Microsoft finds FoxBlade malware on Ukrainian systems and removes RT from Windows App Store

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Microsoft says it found a new malicious package – which it calls “FoxBlade” – hours before Russia began its invasion of Ukraine on February 24.

In a blog post, Microsoft President Brad Smith said he was coordinating efforts to protect users in Ukraine with the Ukrainian government, the European Union, European countries, the US government, NATO and the United Nations.

“Several hours before the missile launch or tank movement on February 24, Microsoft’s Threat Intelligence Center (MSTIC) detected a new series of offensive and destructive cyberattacks directed against Ukraine’s digital infrastructure. We immediately informed the Ukrainian government of the situation, including our identification of the use of a new malware package (which we called FoxBlade) and provided technical advice on what steps to take to prevent the malware from succeeding said Smith.

“Over the past few days, we have been providing threat intelligence and defensive suggestions to Ukrainian officials… This work is ongoing.”

Smith noted that the cyberattacks on Ukraine seen by Microsoft have been extremely targeted and not as widespread as the 2017 NotPetya attack.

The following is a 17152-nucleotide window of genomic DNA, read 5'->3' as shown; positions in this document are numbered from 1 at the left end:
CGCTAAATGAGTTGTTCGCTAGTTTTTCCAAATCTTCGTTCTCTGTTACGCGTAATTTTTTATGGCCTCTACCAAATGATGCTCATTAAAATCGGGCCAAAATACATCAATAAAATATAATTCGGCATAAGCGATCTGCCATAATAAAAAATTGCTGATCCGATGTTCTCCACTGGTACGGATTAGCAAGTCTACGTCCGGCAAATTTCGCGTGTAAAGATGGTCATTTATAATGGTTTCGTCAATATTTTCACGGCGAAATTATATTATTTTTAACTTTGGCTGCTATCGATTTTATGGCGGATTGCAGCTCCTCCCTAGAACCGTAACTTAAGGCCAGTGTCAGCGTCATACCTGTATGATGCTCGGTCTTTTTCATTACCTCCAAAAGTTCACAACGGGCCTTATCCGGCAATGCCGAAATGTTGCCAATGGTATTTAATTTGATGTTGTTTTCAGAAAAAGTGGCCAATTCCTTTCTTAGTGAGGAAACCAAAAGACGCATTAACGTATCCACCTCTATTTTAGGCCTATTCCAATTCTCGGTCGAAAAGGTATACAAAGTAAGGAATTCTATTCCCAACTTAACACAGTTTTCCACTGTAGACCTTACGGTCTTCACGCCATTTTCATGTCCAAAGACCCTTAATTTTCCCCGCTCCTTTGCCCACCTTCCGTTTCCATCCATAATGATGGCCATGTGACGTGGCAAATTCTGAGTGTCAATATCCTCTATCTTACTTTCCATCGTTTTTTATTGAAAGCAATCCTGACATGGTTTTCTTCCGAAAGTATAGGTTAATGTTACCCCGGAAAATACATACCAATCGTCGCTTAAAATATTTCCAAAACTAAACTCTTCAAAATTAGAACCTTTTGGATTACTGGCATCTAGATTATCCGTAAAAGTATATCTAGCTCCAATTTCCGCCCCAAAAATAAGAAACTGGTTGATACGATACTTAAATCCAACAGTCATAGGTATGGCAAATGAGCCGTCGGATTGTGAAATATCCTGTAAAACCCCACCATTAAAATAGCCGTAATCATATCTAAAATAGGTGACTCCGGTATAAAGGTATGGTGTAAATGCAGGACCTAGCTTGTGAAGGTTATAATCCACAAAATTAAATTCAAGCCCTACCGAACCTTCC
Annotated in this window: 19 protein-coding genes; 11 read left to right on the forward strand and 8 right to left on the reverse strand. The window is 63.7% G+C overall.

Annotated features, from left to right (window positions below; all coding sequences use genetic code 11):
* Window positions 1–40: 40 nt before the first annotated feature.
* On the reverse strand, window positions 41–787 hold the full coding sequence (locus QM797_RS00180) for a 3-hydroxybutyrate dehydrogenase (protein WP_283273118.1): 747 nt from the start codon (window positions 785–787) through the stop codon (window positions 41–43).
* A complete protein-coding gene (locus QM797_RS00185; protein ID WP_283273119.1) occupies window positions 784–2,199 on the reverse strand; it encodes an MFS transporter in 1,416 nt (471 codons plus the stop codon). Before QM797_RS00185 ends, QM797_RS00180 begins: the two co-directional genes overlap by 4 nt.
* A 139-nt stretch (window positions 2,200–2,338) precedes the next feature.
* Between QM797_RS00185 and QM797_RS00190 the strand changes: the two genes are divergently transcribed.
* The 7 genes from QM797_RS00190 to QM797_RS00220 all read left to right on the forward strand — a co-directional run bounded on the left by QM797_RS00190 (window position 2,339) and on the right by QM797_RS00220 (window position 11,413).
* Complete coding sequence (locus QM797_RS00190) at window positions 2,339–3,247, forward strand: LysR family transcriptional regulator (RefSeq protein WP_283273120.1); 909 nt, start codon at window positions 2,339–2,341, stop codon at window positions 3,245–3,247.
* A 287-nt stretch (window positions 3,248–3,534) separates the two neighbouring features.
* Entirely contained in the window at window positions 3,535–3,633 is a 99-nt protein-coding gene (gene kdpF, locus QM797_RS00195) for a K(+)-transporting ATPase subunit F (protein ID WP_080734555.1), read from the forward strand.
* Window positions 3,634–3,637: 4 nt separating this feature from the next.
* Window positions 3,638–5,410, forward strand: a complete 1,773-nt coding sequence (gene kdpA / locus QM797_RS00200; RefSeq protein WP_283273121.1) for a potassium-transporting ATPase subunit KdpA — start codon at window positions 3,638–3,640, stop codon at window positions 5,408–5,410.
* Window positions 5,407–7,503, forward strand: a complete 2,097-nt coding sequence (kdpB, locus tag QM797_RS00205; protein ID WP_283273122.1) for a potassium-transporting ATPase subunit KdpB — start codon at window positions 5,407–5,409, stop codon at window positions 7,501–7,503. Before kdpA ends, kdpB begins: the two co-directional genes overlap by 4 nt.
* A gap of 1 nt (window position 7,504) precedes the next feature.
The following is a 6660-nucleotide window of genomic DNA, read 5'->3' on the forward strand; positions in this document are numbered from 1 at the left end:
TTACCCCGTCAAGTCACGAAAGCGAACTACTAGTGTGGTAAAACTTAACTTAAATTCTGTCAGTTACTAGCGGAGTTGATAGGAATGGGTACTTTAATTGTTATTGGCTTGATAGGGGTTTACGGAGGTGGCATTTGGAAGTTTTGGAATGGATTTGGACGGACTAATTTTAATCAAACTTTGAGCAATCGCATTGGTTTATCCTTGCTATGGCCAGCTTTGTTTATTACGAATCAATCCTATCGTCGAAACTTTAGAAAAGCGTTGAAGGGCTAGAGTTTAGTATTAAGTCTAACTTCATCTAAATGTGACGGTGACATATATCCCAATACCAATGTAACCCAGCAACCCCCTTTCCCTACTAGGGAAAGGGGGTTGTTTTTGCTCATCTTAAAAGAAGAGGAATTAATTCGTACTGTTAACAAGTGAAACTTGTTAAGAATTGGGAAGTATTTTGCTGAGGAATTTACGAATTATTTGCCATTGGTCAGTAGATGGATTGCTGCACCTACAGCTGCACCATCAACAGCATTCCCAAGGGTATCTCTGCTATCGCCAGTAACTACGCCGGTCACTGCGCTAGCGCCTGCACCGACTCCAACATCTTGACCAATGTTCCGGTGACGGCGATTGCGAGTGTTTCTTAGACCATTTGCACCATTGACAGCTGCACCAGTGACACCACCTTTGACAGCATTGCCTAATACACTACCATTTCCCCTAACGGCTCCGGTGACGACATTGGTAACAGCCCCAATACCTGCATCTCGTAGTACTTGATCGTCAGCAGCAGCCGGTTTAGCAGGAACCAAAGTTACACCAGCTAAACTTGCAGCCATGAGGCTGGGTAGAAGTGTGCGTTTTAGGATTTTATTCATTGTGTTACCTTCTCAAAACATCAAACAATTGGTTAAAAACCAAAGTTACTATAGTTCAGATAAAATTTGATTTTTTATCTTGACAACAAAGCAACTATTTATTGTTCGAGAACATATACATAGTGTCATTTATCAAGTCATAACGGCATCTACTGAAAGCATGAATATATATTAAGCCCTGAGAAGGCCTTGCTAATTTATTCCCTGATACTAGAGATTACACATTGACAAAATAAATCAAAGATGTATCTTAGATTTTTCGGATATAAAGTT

But Smith said Microsoft had recently witnessed cyberattacks against “Ukrainian civilian digital targets, including the financial sector, the agricultural sector, emergency response services, humanitarian relief efforts, and organizations and businesses across the country.” energy sector”.

Microsoft also notified the Ukrainian government of efforts to steal data from government sources, including health care information, insurance data, transportation data, and other personally identifiable information.

In addition to its efforts to help Ukraine with cybersecurity measures, Microsoft said it is also taking steps “to reduce exposure to Russian state propaganda, as well as to ensure that our own platforms do not fund these operations inadvertently”.

“In accordance with The recent EU decision, the Microsoft Start platform (including MSN.com) will not display any state-sponsored RT and Sputnik content. We’re removing RT news apps from our Windows app store and further downgrading search results for these sites on Bing so that it only returns RT and Sputnik links when a user clearly intends to browse to these pages,” Smith said.

“Finally, we prohibit all advertisements from RT and Sputnik on our ad network and will not place any advertisements from our ad network on these sites.”

“As a company, we are also focused on protecting against state-sponsored disinformation campaigns, which have long been commonplace in wartime. The past few days have seen kinetic warfare accompanied by well orchestrated ongoing in the information ecosystem where the ammunition is misinformation, undermining the truth and sowing the seeds of discord and mistrust.This requires decisive efforts across the entire tech sector – both individually by business and in partnership with others – as well as with governments, academia and civil society.”

Smith added that Microsoft is working with the International Committee of the Red Cross (ICRC) and several UN agencies on refugee support efforts.



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